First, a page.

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Encyclopedia > Cigarette
Unlit filtered cigarettes.
Unlit filtered cigarettes.

A cigarette is a product consumed via smoking and manufactured out of cured and finely cut tobacco leaves, which are combined with other additives, then rolled or stuffed into a paper-wrapped cylinder (generally less than 120 mm in length and 10 mm in diameter). The cigarette is ignited at one end and allowed to smoulder for the purpose of inhalation of its smoke from the other (usually filtered) end, which is usually inserted in the mouth. They are sometimes smoked with a cigarette holder. The term cigarette, as commonly used, refers to a tobacco cigarette but can apply to similar devices containing other herbs, such as cannabis. They are colloquially known as "cigs", "ciggies", "cancer sticks", "coffin nails", "death sticks", "smokes", "grits", "bogies" and "fags". Image File history File links No higher resolution available. ... Image File history File links No higher resolution available. ... The cigarette is the most common method of smoking tobacco. ... In polymer chemistry and Process Engineering, curing refers to the toughening or hardening of a polymer material by cross-linking of polymer chains, brought about by chemical additives, ultraviolet radiation or heat. ... Shredded tobacco leaf for pipe smoking Tobacco can also be pressed into plugs and sliced into flakes Tobacco is an agricultural product processed from the fresh leaves of plants in the genus Nicotiana. ... It has been suggested that this article or section be merged with Chemicals in a cigarette. ... A cigarette filter has the purpose of reducing the amount of smoke, tar, and fine particles as combustion products from a cigarette, being inhaled. ... A cigarette holder is a slender tube in which a single cigarette is held for smoking, as opposed to the cigarette case which holds many cigarettes for the purpose of carrying. ... This article is about the plant genus Cannabis. ...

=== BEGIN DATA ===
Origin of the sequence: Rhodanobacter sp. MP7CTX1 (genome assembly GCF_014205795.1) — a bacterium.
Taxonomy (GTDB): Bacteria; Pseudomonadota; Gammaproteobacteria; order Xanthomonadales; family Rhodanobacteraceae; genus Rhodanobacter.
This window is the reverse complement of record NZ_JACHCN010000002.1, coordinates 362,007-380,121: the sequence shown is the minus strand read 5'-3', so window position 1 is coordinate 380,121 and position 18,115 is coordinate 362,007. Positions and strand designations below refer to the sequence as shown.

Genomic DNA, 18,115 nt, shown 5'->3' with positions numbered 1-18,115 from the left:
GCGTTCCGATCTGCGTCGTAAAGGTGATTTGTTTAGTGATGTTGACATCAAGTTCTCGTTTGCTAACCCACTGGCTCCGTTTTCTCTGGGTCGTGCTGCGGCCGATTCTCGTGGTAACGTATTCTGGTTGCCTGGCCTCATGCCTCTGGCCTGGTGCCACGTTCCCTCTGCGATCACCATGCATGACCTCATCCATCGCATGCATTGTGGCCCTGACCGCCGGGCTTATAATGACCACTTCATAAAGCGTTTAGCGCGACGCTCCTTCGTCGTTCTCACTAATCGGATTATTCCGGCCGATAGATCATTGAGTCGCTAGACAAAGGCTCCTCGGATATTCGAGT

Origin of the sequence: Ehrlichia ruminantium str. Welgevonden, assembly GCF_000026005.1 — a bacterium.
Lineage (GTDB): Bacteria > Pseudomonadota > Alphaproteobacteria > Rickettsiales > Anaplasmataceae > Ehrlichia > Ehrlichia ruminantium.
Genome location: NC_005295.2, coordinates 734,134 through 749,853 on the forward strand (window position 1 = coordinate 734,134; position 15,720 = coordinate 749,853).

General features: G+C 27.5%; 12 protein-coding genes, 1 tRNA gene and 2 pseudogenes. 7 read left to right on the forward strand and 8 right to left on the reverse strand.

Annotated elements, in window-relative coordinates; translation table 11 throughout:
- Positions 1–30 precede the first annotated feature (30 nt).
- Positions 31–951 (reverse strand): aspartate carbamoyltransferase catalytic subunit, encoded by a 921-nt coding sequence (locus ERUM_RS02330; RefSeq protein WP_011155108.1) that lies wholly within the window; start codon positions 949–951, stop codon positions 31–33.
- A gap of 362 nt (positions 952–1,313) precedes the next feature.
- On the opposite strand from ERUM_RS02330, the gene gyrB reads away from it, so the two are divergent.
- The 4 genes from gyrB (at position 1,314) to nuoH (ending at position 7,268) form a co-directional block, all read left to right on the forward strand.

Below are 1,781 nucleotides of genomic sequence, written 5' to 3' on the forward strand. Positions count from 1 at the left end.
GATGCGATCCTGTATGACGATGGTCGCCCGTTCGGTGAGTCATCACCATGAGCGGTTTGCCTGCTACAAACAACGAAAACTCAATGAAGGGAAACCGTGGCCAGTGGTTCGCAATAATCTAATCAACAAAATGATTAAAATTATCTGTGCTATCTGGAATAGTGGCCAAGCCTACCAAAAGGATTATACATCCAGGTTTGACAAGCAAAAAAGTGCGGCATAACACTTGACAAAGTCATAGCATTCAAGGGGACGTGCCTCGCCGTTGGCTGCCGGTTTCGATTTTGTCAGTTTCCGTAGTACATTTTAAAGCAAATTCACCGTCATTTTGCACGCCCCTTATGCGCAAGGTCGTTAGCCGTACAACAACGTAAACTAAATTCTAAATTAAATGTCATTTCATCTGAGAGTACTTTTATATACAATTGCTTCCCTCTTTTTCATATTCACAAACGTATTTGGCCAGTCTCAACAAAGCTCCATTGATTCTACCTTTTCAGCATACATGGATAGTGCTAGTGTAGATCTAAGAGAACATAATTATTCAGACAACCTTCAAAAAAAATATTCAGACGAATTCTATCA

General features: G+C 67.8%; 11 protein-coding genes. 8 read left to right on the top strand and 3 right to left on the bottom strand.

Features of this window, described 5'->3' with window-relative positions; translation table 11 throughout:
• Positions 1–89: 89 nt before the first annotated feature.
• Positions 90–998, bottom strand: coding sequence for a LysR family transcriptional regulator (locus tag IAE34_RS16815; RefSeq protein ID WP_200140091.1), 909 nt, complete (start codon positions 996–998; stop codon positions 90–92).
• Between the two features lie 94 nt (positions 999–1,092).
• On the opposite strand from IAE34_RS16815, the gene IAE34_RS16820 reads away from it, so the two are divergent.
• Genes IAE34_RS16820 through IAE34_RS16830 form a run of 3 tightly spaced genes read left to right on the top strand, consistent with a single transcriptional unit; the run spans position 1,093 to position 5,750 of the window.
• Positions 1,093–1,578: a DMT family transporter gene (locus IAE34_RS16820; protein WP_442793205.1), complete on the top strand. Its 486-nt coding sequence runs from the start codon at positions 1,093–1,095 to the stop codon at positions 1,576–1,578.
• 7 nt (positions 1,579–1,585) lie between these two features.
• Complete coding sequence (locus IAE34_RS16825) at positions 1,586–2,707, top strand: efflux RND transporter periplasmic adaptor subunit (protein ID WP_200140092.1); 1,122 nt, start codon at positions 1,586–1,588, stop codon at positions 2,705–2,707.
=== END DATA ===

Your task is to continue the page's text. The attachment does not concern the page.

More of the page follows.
Cigarettes are proven to be highly addictive, as well as a cause of multiple types of cancer, heart disease, respiratory disease, circulatory disease and birth defects.[1][2] Cancer is a class of diseases or disorders characterized by uncontrolled division of cells and the ability of these to spread, either by direct growth into adjacent tissue through invasion, or by implantation into distant sites by metastasis (where cancer cells are transported through the bloodstream or lymphatic system). ... Heart disease is an umbrella term for a number of different diseases which affect the heart and as of 2007 it is the leading cause of death in the United States,[1] and England and Wales. ... Diseases of the mammalian respiratory system are classified under one of two broad categories: physiologic, where disease states are characterised by alterations in physiology, or anatomical, where disease states are defined by the anatomical location/level affected, or by the layers of the respiratory system affected by disease. ... For transport in plants, see Vascular tissue. ... A congenital disorder is a medical condition or defect that is present at or before birth (for example, congenital heart disease). ...


A cigarette is distinguished from a cigar by its smaller size, use of processed leaf, and white paper wrapping. Cigars are typically composed entirely of whole-leaf tobacco. For other uses, see Cigar (disambiguation). ...


Cigarettes contain nicotine, an addictive stimulant. They deliver smoke to the lungs immediately and produce a rapid psychoactive effect[citation needed]. This article is about the chemical compound. ...

Contents

History

A reproduction of a carving from the temple at Palenque, Mexico, depicting a Mayan priest smoking from a smoking tube.
A reproduction of a carving from the temple at Palenque, Mexico, depicting a Mayan priest smoking from a smoking tube.